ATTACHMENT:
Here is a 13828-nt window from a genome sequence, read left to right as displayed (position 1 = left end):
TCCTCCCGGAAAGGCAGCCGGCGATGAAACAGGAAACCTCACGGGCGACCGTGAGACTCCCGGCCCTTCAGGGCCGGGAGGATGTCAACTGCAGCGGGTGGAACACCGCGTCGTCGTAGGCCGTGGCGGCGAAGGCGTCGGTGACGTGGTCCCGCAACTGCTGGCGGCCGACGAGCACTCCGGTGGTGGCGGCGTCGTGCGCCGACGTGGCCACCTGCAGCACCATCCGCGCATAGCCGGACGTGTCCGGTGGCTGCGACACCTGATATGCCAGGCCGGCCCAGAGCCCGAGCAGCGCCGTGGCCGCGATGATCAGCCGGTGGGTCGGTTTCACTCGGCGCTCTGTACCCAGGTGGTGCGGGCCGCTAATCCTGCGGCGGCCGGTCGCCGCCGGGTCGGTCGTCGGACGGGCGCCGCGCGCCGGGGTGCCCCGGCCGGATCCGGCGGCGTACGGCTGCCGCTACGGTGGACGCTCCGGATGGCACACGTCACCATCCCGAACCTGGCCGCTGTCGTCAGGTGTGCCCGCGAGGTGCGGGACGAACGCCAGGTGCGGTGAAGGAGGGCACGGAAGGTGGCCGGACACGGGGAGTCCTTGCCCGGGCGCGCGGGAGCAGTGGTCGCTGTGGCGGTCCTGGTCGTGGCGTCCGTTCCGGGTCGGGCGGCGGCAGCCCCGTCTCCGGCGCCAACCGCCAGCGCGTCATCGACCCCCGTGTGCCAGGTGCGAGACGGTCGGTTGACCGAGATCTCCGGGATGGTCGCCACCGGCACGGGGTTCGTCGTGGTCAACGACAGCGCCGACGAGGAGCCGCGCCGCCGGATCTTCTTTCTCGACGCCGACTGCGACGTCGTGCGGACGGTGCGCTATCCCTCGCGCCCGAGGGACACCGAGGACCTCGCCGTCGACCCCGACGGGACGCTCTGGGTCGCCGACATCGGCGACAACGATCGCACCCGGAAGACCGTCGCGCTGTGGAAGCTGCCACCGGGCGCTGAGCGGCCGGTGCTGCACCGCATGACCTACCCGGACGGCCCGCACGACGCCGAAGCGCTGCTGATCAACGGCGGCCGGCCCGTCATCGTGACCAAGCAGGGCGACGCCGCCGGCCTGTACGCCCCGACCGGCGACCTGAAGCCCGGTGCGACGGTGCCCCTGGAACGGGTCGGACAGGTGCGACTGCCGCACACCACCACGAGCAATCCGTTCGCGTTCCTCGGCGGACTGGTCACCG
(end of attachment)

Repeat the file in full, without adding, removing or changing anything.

Here is a 13828-nt window from a genome sequence, read left to right as displayed (position 1 = left end):
TCCTCCCGGAAAGGCAGCCGGCGATGAAACAGGAAACCTCACGGGCGACCGTGAGACTCCCGGCCCTTCAGGGCCGGGAGGATGTCAACTGCAGCGGGTGGAACACCGCGTCGTCGTAGGCCGTGGCGGCGAAGGCGTCGGTGACGTGGTCCCGCAACTGCTGGCGGCCGACGAGCACTCCGGTGGTGGCGGCGTCGTGCGCCGACGTGGCCACCTGCAGCACCATCCGCGCATAGCCGGACGTGTCCGGTGGCTGCGACACCTGATATGCCAGGCCGGCCCAGAGCCCGAGCAGCGCCGTGGCCGCGATGATCAGCCGGTGGGTCGGTTTCACTCGGCGCTCTGTACCCAGGTGGTGCGGGCCGCTAATCCTGCGGCGGCCGGTCGCCGCCGGGTCGGTCGTCGGACGGGCGCCGCGCGCCGGGGTGCCCCGGCCGGATCCGGCGGCGTACGGCTGCCGCTACGGTGGACGCTCCGGATGGCACACGTCACCATCCCGAACCTGGCCGCTGTCGTCAGGTGTGCCCGCGAGGTGCGGGACGAACGCCAGGTGCGGTGAAGGAGGGCACGGAAGGTGGCCGGACACGGGGAGTCCTTGCCCGGGCGCGCGGGAGCAGTGGTCGCTGTGGCGGTCCTGGTCGTGGCGTCCGTTCCGGGTCGGGCGGCGGCAGCCCCGTCTCCGGCGCCAACCGCCAGCGCGTCATCGACCCCCGTGTGCCAGGTGCGAGACGGTCGGTTGACCGAGATCTCCGGGATGGTCGCCACCGGCACGGGGTTCGTCGTGGTCAACGACAGCGCCGACGAGGAGCCGCGCCGCCGGATCTTCTTTCTCGACGCCGACTGCGACGTCGTGCGGACGGTGCGCTATCCCTCGCGCCCGAGGGACACCGAGGACCTCGCCGTCGACCCCGACGGGACGCTCTGGGTCGCCGACATCGGCGACAACGATCGCACCCGGAAGACCGTCGCGCTGTGGAAGCTGCCACCGGGCGCTGAGCGGCCGGTGCTGCACCGCATGACCTACCCGGACGGCCCGCACGACGCCGAAGCGCTGCTGATCAACGGCGGCCGGCCCGTCATCGTGACCAAGCAGGGCGACGCCGCCGGCCTGTACGCCCCGACCGGCGACCTGAAGCCCGGTGCGACGGTGCCCCTGGAACGGGTCGGACAGGTGCGACTGCCGCACACCACCACGAGCAATCCGTTCGCGTTCCTCGGCGGACTGGTCACCG